Yosemite National Park has help for hearing impaired

July 27, 2013 

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SUN-STAR PHOTO BY MARCI STENBERG The Merced River starts in Yosemite National Park and flows to the San Joaquin River.

MARCI STENBERG — Merced Sun-Star Buy Photo

— Yosemite National Park staff announced services this week meant to give hearing-impaired visitors access to all park offerings, according to a news release.

The services include an American Sign Language video series on the park's YouTube channel, and a full-time interpreter in the park through the summer.

The YouTube videos, found at http://goo.gl/ 6vXIR, give instructions on driving in the park, how to get an access pass, how to get an interpreter and several other topics.

Yosemite's certified sign language interpreter, Jessica Cole, is available in the park through Aug. 24. She is in the Yosemite Valley Visitor Center every Wednesday, and is available by appointment.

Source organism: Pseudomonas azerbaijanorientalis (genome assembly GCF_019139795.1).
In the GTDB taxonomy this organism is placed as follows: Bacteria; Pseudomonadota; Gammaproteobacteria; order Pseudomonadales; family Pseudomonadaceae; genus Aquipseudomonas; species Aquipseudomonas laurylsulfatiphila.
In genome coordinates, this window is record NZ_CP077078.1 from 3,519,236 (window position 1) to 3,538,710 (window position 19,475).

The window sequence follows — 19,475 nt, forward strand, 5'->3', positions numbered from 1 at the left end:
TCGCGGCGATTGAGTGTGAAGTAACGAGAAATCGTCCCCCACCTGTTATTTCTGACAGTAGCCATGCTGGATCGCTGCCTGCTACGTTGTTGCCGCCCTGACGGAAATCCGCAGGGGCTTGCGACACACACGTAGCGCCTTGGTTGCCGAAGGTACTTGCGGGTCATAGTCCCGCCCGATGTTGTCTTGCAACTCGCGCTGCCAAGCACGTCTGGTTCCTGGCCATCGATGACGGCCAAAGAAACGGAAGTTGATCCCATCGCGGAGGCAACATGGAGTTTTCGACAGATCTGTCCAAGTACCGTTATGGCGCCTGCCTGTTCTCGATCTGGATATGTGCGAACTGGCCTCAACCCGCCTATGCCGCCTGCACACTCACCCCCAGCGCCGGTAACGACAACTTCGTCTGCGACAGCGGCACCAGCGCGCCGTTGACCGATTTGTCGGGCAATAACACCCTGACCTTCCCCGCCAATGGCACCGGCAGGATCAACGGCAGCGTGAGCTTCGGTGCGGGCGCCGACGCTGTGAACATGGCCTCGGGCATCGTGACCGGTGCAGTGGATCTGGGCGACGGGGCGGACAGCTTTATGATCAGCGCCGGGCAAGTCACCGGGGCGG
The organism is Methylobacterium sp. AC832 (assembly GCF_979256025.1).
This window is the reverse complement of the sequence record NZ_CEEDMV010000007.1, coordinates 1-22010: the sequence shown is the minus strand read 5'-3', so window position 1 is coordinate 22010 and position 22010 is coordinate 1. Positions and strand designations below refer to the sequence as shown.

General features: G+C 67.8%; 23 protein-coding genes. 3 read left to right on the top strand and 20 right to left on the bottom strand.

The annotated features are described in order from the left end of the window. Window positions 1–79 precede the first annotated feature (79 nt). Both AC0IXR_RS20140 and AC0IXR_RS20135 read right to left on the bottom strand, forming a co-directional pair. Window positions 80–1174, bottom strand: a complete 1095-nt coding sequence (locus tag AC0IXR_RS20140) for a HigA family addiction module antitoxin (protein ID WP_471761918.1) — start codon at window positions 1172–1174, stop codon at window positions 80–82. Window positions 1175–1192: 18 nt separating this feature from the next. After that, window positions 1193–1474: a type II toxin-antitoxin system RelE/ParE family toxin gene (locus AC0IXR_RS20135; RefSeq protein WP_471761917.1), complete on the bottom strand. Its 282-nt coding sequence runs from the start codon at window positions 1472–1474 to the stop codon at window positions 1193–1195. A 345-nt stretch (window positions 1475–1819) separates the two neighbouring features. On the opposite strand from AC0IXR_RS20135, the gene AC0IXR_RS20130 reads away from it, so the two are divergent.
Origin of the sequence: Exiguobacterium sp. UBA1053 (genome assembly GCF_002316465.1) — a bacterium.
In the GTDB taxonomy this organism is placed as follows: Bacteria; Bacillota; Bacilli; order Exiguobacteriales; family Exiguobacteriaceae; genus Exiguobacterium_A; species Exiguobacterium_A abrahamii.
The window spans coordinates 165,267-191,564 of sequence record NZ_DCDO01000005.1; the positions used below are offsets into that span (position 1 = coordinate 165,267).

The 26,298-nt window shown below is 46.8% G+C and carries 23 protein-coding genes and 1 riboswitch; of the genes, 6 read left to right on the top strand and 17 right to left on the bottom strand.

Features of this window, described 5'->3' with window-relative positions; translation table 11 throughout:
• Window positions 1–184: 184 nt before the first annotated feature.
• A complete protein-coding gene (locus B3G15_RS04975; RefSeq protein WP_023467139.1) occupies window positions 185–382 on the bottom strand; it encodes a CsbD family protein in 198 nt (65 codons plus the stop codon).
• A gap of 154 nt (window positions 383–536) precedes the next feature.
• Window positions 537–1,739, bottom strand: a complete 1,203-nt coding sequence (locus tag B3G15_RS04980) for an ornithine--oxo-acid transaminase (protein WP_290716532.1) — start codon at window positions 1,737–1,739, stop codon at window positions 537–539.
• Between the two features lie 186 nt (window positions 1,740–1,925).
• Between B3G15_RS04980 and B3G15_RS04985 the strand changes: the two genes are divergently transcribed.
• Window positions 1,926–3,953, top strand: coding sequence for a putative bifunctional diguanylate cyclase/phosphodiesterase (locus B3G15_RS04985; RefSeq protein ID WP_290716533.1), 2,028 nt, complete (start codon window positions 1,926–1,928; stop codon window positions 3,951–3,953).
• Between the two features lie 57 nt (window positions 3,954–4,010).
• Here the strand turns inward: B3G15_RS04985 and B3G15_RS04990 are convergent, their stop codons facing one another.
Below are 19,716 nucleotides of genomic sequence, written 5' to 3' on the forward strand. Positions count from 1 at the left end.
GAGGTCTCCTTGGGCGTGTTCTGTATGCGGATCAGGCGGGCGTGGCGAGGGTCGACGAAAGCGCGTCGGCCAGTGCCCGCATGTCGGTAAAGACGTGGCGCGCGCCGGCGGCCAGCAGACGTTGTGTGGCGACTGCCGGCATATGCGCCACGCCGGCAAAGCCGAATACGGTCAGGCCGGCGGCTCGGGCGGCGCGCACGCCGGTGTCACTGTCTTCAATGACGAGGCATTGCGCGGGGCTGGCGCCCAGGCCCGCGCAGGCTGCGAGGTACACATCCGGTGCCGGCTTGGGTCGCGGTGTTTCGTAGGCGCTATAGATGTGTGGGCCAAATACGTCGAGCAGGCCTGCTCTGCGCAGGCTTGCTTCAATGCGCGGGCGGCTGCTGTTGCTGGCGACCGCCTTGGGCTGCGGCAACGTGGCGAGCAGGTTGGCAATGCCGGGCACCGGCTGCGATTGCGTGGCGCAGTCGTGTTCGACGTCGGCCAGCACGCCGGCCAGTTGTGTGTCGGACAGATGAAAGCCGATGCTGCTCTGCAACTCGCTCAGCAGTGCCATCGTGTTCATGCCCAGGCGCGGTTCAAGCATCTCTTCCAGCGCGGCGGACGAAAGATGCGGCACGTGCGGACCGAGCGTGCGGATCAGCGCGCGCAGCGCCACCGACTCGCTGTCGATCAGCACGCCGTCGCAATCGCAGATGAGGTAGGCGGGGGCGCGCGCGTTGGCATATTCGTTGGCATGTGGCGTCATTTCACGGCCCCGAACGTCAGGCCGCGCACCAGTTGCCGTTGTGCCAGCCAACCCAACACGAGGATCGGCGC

Interpreting is available for tours, ranger programs, theater presentations and any other official park programs.

During the summer, advanced notice is not required to use the interpreter program, but is highly recommended, the release stated. During the off season, an interpreter must be requested two weeks in advance.

Hotel kits — which use flashing lights for the door, smoke alarm and telephone — for the hearing impaired are available at all lodging units in the park.

Assisted-listening devices are on hand at most visitor centers and tour desks throughout the park. Equipment for typed conversations is also available in the Yosemite Valley Visitor Center.

Anyone can sign up for the Yosemite Deaf Services electronic newsletter at http://goo.gl/8urRNg.

A Yosemite Deaf Services blog offers additional information at www.nps.gov/yose/blogs/Deafservices.htm.

For more information on these services, Cole can be reached by videophone at (209) 222-3944, or by voice and text at (209) 379-5250.

A public videophone is available at the Yosemite Lodge at the Falls, 9006 Yosemite Lodge Drive in Yosemite National Park, for visitors to use while in the park.

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